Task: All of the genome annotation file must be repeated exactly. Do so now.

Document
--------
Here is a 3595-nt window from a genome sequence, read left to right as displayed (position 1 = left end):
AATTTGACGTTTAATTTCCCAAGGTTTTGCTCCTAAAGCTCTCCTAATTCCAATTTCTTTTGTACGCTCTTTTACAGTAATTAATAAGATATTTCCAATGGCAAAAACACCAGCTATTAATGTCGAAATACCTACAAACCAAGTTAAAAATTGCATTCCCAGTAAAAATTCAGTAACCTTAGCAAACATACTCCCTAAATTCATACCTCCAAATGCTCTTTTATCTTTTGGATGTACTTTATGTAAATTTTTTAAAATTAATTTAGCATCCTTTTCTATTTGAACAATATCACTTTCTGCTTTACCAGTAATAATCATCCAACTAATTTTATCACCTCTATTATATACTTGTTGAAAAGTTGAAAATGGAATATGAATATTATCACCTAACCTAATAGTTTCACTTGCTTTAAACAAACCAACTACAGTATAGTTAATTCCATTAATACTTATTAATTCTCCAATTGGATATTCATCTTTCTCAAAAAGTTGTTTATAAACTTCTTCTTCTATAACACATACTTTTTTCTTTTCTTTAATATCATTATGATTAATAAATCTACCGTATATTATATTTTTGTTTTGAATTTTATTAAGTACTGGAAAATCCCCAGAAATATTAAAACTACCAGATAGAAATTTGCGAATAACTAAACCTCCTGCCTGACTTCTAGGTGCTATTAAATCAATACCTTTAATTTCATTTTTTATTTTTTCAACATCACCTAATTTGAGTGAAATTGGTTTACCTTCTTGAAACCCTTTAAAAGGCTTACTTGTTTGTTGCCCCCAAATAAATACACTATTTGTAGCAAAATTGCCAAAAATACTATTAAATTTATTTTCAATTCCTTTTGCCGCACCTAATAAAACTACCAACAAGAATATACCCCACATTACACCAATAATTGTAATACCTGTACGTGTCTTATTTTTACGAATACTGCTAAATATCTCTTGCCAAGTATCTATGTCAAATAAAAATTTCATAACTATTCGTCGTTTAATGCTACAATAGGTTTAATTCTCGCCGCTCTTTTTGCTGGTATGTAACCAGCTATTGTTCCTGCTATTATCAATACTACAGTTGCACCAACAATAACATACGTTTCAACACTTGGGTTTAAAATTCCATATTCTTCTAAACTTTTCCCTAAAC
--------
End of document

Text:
Here is a 3595-nt window from a genome sequence, read left to right as displayed (position 1 = left end):
AATTTGACGTTTAATTTCCCAAGGTTTTGCTCCTAAAGCTCTCCTAATTCCAATTTCTTTTGTACGCTCTTTTACAGTAATTAATAAGATATTTCCAATGGCAAAAACACCAGCTATTAATGTCGAAATACCTACAAACCAAGTTAAAAATTGCATTCCCAGTAAAAATTCAGTAACCTTAGCAAACATACTCCCTAAATTCATACCTCCAAATGCTCTTTTATCTTTTGGATGTACTTTATGTAAATTTTTTAAAATTAATTTAGCATCCTTTTCTATTTGAACAATATCACTTTCTGCTTTACCAGTAATAATCATCCAACTAATTTTATCACCTCTATTATATACTTGTTGAAAAGTTGAAAATGGAATATGAATATTATCACCTAACCTAATAGTTTCACTTGCTTTAAACAAACCAACTACAGTATAGTTAATTCCATTAATACTTATTAATTCTCCAATTGGATATTCATCTTTCTCAAAAAGTTGTTTATAAACTTCTTCTTCTATAACACATACTTTTTTCTTTTCTTTAATATCATTATGATTAATAAATCTACCGTATATTATATTTTTGTTTTGAATTTTATTAAGTACTGGAAAATCCCCAGAAATATTAAAACTACCAGATAGAAATTTGCGAATAACTAAACCTCCTGCCTGACTTCTAGGTGCTATTAAATCAATACCTTTAATTTCATTTTTTATTTTTTCAACATCACCTAATTTGAGTGAAATTGGTTTACCTTCTTGAAACCCTTTAAAAGGCTTACTTGTTTGTTGCCCCCAAATAAATACACTATTTGTAGCAAAATTGCCAAAAATACTATTAAATTTATTTTCAATTCCTTTTGCCGCACCTAATAAAACTACCAACAAGAATATACCCCACATTACACCAATAATTGTAATACCTGTACGTGTCTTATTTTTACGAATACTGCTAAATATCTCTTGCCAAGTATCTATGTCAAATAAAAATTTCATAACTATTCGTCGTTTAATGCTACAATAGGTTTAATTCTCGCCGCTCTTTTTGCTGGTATGTAACCAGCTATTGTTCCTGCTATTATCAATACTACAGTTGCACCAACAATAACATACGTTTCAACACTTGGGTTTAAAATTCCATATTCTTCTAAACTTTTCCCTAAAC